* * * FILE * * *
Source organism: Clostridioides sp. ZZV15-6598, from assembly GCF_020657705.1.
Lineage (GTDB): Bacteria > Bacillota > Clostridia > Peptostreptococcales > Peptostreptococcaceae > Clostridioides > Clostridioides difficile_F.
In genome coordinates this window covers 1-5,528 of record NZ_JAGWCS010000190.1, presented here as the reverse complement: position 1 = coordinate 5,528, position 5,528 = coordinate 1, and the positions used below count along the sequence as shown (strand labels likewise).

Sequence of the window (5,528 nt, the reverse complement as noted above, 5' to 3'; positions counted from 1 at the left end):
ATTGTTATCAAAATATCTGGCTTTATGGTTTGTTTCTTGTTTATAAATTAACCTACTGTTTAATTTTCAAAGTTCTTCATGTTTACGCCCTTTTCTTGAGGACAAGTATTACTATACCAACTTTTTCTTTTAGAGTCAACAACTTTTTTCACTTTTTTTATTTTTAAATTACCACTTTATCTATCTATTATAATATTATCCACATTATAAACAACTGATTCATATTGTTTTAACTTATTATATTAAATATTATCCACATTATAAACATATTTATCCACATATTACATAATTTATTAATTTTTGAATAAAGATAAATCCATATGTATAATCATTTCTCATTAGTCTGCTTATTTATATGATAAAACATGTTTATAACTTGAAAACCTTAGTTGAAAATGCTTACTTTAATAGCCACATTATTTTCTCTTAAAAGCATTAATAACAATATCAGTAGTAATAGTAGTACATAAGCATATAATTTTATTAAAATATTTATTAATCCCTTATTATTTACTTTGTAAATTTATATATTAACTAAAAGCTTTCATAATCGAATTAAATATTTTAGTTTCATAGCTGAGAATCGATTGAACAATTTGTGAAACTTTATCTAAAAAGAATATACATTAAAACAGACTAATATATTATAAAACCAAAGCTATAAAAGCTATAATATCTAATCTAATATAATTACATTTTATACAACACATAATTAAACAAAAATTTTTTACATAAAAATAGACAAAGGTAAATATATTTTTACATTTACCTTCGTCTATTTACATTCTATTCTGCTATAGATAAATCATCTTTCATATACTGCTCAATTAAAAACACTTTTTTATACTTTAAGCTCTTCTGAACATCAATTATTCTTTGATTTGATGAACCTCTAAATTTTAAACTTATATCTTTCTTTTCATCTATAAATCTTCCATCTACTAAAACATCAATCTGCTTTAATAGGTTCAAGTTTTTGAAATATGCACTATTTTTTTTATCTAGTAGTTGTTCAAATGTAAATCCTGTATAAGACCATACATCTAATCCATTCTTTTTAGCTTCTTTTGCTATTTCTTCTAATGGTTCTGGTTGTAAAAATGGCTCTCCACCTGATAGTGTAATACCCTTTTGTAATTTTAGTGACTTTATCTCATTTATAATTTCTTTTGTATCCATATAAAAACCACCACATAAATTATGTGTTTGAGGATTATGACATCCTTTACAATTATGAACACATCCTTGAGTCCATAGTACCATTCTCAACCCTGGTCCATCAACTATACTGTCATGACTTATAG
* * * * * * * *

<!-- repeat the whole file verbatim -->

Source organism: Clostridioides sp. ZZV15-6598, from assembly GCF_020657705.1.
Lineage (GTDB): Bacteria > Bacillota > Clostridia > Peptostreptococcales > Peptostreptococcaceae > Clostridioides > Clostridioides difficile_F.
In genome coordinates this window covers 1-5,528 of record NZ_JAGWCS010000190.1, presented here as the reverse complement: position 1 = coordinate 5,528, position 5,528 = coordinate 1, and the positions used below count along the sequence as shown (strand labels likewise).

Sequence of the window (5,528 nt, the reverse complement as noted above, 5' to 3'; positions counted from 1 at the left end):
ATTGTTATCAAAATATCTGGCTTTATGGTTTGTTTCTTGTTTATAAATTAACCTACTGTTTAATTTTCAAAGTTCTTCATGTTTACGCCCTTTTCTTGAGGACAAGTATTACTATACCAACTTTTTCTTTTAGAGTCAACAACTTTTTTCACTTTTTTTATTTTTAAATTACCACTTTATCTATCTATTATAATATTATCCACATTATAAACAACTGATTCATATTGTTTTAACTTATTATATTAAATATTATCCACATTATAAACATATTTATCCACATATTACATAATTTATTAATTTTTGAATAAAGATAAATCCATATGTATAATCATTTCTCATTAGTCTGCTTATTTATATGATAAAACATGTTTATAACTTGAAAACCTTAGTTGAAAATGCTTACTTTAATAGCCACATTATTTTCTCTTAAAAGCATTAATAACAATATCAGTAGTAATAGTAGTACATAAGCATATAATTTTATTAAAATATTTATTAATCCCTTATTATTTACTTTGTAAATTTATATATTAACTAAAAGCTTTCATAATCGAATTAAATATTTTAGTTTCATAGCTGAGAATCGATTGAACAATTTGTGAAACTTTATCTAAAAAGAATATACATTAAAACAGACTAATATATTATAAAACCAAAGCTATAAAAGCTATAATATCTAATCTAATATAATTACATTTTATACAACACATAATTAAACAAAAATTTTTTACATAAAAATAGACAAAGGTAAATATATTTTTACATTTACCTTCGTCTATTTACATTCTATTCTGCTATAGATAAATCATCTTTCATATACTGCTCAATTAAAAACACTTTTTTATACTTTAAGCTCTTCTGAACATCAATTATTCTTTGATTTGATGAACCTCTAAATTTTAAACTTATATCTTTCTTTTCATCTATAAATCTTCCATCTACTAAAACATCAATCTGCTTTAATAGGTTCAAGTTTTTGAAATATGCACTATTTTTTTTATCTAGTAGTTGTTCAAATGTAAATCCTGTATAAGACCATACATCTAATCCATTCTTTTTAGCTTCTTTTGCTATTTCTTCTAATGGTTCTGGTTGTAAAAATGGCTCTCCACCTGATAGTGTAATACCCTTTTGTAATTTTAGTGACTTTATCTCATTTATAATTTCTTTTGTATCCATATAAAAACCACCACATAAATTATGTGTTTGAGGATTATGACATCCTTTACAATTATGAACACATCCTTGAGTCCATAGTACCATTCTCAACCCTGGTCCATCAACTATACTGTCATGACTTATAG